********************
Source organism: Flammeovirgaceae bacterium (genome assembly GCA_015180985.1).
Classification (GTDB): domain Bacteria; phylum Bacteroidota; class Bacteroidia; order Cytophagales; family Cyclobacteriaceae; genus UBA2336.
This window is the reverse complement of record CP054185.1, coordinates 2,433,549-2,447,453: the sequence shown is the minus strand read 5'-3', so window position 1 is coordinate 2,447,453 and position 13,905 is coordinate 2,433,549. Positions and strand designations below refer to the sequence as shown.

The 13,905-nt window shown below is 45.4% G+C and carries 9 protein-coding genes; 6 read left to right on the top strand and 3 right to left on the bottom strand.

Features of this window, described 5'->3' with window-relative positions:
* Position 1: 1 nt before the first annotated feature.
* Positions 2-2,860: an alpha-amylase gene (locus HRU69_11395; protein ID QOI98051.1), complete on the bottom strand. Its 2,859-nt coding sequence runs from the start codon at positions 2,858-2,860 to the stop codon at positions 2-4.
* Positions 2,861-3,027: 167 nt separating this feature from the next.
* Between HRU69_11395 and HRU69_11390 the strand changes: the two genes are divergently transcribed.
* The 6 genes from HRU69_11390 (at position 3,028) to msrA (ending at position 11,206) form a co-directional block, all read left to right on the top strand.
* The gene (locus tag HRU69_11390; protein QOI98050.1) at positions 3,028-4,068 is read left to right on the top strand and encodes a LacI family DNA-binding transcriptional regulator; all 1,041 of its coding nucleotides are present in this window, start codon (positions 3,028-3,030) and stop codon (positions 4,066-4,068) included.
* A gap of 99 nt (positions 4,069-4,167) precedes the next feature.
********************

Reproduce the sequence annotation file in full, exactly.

Source organism: Flammeovirgaceae bacterium (genome assembly GCA_015180985.1).
Classification (GTDB): domain Bacteria; phylum Bacteroidota; class Bacteroidia; order Cytophagales; family Cyclobacteriaceae; genus UBA2336.
This window is the reverse complement of record CP054185.1, coordinates 2,433,549-2,447,453: the sequence shown is the minus strand read 5'-3', so window position 1 is coordinate 2,447,453 and position 13,905 is coordinate 2,433,549. Positions and strand designations below refer to the sequence as shown.

The 13,905-nt window shown below is 45.4% G+C and carries 9 protein-coding genes; 6 read left to right on the top strand and 3 right to left on the bottom strand.

Features of this window, described 5'->3' with window-relative positions:
* Position 1: 1 nt before the first annotated feature.
* Positions 2-2,860: an alpha-amylase gene (locus HRU69_11395; protein ID QOI98051.1), complete on the bottom strand. Its 2,859-nt coding sequence runs from the start codon at positions 2,858-2,860 to the stop codon at positions 2-4.
* Positions 2,861-3,027: 167 nt separating this feature from the next.
* Between HRU69_11395 and HRU69_11390 the strand changes: the two genes are divergently transcribed.
* The 6 genes from HRU69_11390 (at position 3,028) to msrA (ending at position 11,206) form a co-directional block, all read left to right on the top strand.
* The gene (locus tag HRU69_11390; protein QOI98050.1) at positions 3,028-4,068 is read left to right on the top strand and encodes a LacI family DNA-binding transcriptional regulator; all 1,041 of its coding nucleotides are present in this window, start codon (positions 3,028-3,030) and stop codon (positions 4,066-4,068) included.
* A gap of 99 nt (positions 4,069-4,167) precedes the next feature.